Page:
- Title: New device allows simple and cheap cancer screenings
- Date: 1st December 2016
- Summary: NEW YORK, NEW YORK, UNITED STATES (NOVEMBER 30, 2016) (REUTERS) (SOUNDBITE) (English) MATTHEW CAMPISI, CTO AND CO-FOUNDER OF UE LIFE SCIENCES, SAYING: "So, it has a wireless connection to a standard Windows tablet and that connection is live while the procedure is going on and the results are captured in real time. We make a full image report at the point of care that gets saved locally and also gets saved to a cloud for further evaluation and for dashboard-like statistics that we can do demographic culling of data and things like that."
- Embargoed: 16th December 2016 22:35
- Keywords: breast cancer cancer screening mobile screening iBreast exam
- Location: NEW YORK, NEW YORK, UNITED STATES / UNIDENTIFIED LOCATIONS
- City: NEW YORK, NEW YORK, UNITED STATES / UNIDENTIFIED LOCATIONS
- Country: USA
- Reuters ID: LVA0065B219I3
- Aspect Ratio: 16:9
- Story Text: SHOTS #1 AND #6 SHOWS SIMULATED FEMALE BREASTS
A new device from UE Live Sciences has the potential to drastically reduce the cost of breast cancer screenings for women around the globe.
The iBreast Exam earned top honors at the Hitlab Innovators Summit, a healthcare and technology conference and competition, at Columbia University in New York on Wednesday (November 30th).
"The iBreast Exam is a breast cancer screening device targeted at the developing world. It's very small, easy to use, very cost effective, very accurate, very suitable for a demographic that isn't necessarily a Western demographic where MRIs, for example, or mammograms would be the gold standard," explained the CTO and co-founder of UE Life Sciences, Matthew Campisi.
"This device was developed with those drivers in mind so that we can reach as many women as possible in the developing world."
The unit itself is barely larger than a computer mouse and works with a software application designed for tablets and smartphones, but the key to the device are the sensors on it.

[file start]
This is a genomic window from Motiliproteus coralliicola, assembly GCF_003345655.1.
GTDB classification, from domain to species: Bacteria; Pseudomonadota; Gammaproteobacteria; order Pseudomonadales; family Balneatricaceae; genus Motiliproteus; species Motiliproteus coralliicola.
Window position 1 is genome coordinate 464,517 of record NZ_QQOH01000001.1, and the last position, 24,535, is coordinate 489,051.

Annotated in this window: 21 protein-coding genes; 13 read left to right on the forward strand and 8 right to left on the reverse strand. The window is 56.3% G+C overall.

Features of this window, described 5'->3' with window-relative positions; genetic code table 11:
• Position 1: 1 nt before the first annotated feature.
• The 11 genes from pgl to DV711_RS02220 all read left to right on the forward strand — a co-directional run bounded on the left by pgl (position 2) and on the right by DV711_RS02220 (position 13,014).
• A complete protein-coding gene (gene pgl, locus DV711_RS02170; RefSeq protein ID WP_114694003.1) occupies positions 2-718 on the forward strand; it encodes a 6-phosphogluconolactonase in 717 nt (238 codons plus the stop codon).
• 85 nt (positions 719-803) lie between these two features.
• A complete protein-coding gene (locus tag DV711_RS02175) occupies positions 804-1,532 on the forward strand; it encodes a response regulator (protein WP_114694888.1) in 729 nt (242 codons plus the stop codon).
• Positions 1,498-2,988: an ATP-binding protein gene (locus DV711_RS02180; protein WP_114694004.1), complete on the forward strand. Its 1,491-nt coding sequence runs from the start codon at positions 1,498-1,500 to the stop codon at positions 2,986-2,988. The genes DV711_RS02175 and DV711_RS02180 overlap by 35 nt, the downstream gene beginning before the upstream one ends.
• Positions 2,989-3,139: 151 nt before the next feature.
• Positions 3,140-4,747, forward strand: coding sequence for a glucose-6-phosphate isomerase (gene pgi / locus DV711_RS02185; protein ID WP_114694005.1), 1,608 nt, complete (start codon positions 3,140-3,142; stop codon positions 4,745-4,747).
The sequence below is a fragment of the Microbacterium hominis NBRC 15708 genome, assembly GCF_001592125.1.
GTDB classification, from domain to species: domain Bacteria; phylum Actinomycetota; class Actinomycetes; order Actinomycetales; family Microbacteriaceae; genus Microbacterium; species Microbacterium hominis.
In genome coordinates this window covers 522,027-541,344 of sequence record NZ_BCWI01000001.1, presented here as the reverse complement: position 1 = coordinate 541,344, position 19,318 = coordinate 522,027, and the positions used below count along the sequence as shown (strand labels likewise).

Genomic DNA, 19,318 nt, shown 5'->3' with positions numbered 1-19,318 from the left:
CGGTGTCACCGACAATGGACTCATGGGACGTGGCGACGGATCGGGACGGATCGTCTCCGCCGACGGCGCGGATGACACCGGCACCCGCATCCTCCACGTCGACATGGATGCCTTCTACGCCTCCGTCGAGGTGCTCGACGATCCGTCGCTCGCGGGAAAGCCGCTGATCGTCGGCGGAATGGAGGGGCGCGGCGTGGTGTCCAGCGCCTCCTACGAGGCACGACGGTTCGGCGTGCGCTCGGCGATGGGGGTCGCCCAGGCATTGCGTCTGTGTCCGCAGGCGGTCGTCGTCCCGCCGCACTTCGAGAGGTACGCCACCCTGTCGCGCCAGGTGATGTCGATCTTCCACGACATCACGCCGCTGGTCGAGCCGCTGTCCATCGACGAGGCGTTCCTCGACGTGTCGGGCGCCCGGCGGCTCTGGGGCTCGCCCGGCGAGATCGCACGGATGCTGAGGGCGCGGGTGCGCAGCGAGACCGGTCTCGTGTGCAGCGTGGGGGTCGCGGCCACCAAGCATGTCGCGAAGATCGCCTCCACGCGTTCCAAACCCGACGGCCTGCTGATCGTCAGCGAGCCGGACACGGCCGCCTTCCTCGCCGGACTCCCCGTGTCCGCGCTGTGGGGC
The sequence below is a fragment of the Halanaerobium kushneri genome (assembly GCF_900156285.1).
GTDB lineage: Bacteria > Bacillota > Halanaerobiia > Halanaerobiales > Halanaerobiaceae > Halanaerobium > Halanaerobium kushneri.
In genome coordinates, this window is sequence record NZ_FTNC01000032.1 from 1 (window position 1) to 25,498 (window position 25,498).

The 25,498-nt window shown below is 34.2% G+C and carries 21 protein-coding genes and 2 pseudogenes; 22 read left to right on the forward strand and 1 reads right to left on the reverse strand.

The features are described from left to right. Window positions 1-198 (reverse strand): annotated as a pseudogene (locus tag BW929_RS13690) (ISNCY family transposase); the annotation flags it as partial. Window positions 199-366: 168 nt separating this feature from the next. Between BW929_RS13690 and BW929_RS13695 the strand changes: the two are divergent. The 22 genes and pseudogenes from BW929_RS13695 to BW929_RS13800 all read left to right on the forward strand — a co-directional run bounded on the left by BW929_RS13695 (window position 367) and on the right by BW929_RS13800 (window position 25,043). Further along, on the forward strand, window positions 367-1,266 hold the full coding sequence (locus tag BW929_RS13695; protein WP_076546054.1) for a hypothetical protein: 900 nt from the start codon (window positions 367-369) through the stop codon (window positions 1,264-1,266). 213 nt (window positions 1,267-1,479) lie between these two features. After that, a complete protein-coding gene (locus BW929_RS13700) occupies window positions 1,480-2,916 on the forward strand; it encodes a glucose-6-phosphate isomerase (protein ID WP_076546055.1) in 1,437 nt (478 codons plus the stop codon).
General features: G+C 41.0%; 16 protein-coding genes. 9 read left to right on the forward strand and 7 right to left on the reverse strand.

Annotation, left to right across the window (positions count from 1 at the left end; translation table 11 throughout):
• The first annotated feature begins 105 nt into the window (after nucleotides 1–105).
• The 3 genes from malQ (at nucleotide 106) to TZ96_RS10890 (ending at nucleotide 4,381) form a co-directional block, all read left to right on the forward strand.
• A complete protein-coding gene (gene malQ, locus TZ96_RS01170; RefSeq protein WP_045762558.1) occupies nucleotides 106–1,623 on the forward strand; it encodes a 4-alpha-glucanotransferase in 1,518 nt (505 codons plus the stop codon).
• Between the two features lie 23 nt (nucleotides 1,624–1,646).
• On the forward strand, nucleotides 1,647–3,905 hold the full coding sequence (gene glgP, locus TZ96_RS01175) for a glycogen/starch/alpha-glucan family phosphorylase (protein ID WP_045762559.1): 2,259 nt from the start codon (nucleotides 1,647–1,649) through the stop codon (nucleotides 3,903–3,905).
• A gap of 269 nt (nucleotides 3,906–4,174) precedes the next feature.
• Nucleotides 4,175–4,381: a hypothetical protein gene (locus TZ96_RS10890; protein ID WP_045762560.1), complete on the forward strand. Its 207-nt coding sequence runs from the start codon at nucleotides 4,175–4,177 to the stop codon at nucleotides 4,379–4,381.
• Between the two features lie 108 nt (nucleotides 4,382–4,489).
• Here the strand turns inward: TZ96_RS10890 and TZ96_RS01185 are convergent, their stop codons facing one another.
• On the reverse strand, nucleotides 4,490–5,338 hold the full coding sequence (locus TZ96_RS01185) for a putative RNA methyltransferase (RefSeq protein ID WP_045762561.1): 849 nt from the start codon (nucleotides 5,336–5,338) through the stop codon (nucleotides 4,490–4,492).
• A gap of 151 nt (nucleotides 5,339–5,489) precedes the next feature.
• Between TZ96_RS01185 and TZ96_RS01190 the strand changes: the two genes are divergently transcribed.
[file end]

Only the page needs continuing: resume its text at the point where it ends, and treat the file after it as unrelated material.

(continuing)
"We have developed electro-mechanical fingers made out of piezoelectric material that are able to measure stiffness of tissue. So, the basis of the technology is to do micropalpations that are hardly noticeable by the patient but they are capable of measuring in differences of tissue stiffness and that measurable difference is the difference between cysts, connective tissue, fatty tissue, or tumors," said Campisi.
Already, UE Live Sciences has 200 units deployed in the field, mostly in India. One iBreast Exam device can do can do approximately 100 screenings before needing a recharge or battery replacement.
"While the procedure is going on and the results are captured in real time. We make a full image report at the point of care that gets saved locally and also gets saved to a cloud for further evaluation and for dashboard-like statistics that we can do demographic culling of data and things like that."
The end result is an extremely cost effective mobile screening device for breast cancer.
"A mammogram is approximately $40 (USD) if you look at the costs. For an iBreast exam, we're targeting something on the order of $0.50, the equivalent of fifty cents, which would be suitable for the richest of the rich and the poorest of the poor," finished Campisi.
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